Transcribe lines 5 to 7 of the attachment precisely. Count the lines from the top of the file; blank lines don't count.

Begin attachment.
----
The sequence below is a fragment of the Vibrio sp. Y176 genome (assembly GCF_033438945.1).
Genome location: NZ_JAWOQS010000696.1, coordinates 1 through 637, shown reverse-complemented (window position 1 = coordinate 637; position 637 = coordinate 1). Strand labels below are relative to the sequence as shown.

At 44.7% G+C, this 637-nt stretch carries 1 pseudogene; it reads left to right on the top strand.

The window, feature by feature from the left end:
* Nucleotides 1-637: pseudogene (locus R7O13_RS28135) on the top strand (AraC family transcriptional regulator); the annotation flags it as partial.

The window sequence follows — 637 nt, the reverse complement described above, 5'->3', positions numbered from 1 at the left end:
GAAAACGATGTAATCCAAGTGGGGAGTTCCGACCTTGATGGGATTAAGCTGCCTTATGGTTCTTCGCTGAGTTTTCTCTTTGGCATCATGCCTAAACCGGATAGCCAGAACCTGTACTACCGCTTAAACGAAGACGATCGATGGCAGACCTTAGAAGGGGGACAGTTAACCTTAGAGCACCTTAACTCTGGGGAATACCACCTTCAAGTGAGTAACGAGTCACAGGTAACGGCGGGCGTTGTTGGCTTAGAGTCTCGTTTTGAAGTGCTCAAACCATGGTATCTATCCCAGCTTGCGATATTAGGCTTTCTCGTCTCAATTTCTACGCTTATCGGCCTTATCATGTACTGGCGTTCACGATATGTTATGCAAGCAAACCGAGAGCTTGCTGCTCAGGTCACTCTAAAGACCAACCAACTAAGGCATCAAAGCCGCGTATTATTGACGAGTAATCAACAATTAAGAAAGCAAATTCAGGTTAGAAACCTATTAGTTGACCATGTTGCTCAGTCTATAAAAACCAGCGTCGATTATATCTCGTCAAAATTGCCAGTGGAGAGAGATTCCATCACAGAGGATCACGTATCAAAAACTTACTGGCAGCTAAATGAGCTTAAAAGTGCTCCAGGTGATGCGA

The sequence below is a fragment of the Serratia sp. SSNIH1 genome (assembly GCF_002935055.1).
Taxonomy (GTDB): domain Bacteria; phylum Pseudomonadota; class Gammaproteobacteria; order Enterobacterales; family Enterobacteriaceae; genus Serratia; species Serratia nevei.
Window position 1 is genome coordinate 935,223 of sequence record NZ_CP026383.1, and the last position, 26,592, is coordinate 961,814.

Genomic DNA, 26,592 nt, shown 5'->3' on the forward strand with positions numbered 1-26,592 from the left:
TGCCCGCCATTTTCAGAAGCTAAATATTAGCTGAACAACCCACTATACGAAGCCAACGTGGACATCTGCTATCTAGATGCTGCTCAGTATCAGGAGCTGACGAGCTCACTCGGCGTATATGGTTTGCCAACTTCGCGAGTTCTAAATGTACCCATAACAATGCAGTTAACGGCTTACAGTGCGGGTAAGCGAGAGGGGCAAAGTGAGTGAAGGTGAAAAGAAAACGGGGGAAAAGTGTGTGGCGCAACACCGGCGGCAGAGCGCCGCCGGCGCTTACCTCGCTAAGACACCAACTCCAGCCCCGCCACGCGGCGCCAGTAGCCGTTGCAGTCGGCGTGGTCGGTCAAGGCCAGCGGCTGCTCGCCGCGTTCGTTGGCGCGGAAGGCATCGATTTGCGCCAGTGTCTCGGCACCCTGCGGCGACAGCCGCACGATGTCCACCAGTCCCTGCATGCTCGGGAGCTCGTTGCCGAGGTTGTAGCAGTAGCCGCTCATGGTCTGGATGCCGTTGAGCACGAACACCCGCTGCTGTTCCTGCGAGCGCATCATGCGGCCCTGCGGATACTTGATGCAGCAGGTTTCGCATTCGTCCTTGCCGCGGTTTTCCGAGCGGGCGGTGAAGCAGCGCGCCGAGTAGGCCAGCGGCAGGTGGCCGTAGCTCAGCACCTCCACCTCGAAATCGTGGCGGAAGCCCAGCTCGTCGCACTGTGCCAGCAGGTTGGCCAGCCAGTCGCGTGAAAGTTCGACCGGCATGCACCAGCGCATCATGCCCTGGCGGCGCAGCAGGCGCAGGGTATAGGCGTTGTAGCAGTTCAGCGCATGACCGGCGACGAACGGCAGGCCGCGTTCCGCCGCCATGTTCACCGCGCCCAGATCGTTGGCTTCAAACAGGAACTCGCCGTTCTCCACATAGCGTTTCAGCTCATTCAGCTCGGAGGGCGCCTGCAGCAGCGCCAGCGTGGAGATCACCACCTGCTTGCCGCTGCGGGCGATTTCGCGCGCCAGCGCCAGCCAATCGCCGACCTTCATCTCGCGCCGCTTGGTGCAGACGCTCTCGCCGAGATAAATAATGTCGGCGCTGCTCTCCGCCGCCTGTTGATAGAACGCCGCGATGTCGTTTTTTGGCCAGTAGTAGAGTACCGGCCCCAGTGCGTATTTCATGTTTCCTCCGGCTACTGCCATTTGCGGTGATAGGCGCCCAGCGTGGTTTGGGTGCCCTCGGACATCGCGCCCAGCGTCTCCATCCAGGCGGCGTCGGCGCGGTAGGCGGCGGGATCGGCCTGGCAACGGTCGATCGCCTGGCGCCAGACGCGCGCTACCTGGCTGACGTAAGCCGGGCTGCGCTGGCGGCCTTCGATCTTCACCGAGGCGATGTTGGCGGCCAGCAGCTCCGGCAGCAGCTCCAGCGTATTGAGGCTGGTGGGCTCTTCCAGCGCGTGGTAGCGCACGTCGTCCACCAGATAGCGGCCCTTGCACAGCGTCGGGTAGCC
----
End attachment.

* Nucleotides 1-637: pseudogene (locus R7O13_RS28135) on the top strand (AraC family transcriptional regulator); the annotation flags it as partial.

The window sequence follows — 637 nt, the reverse complement described above, 5'->3', positions numbered from 1 at the left end:
GAAAACGATGTAATCCAAGTGGGGAGTTCCGACCTTGATGGGATTAAGCTGCCTTATGGTTCTTCGCTGAGTTTTCTCTTTGGCATCATGCCTAAACCGGATAGCCAGAACCTGTACTACCGCTTAAACGAAGACGATCGATGGCAGACCTTAGAAGGGGGACAGTTAACCTTAGAGCACCTTAACTCTGGGGAATACCACCTTCAAGTGAGTAACGAGTCACAGGTAACGGCGGGCGTTGTTGGCTTAGAGTCTCGTTTTGAAGTGCTCAAACCATGGTATCTATCCCAGCTTGCGATATTAGGCTTTCTCGTCTCAATTTCTACGCTTATCGGCCTTATCATGTACTGGCGTTCACGATATGTTATGCAAGCAAACCGAGAGCTTGCTGCTCAGGTCACTCTAAAGACCAACCAACTAAGGCATCAAAGCCGCGTATTATTGACGAGTAATCAACAATTAAGAAAGCAAATTCAGGTTAGAAACCTATTAGTTGACCATGTTGCTCAGTCTATAAAAACCAGCGTCGATTATATCTCGTCAAAATTGCCAGTGGAGAGAGATTCCATCACAGAGGATCACGTATCAAAAACTTACTGGCAGCTAAATGAGCTTAAAAGTGCTCCAGGTGATGCGA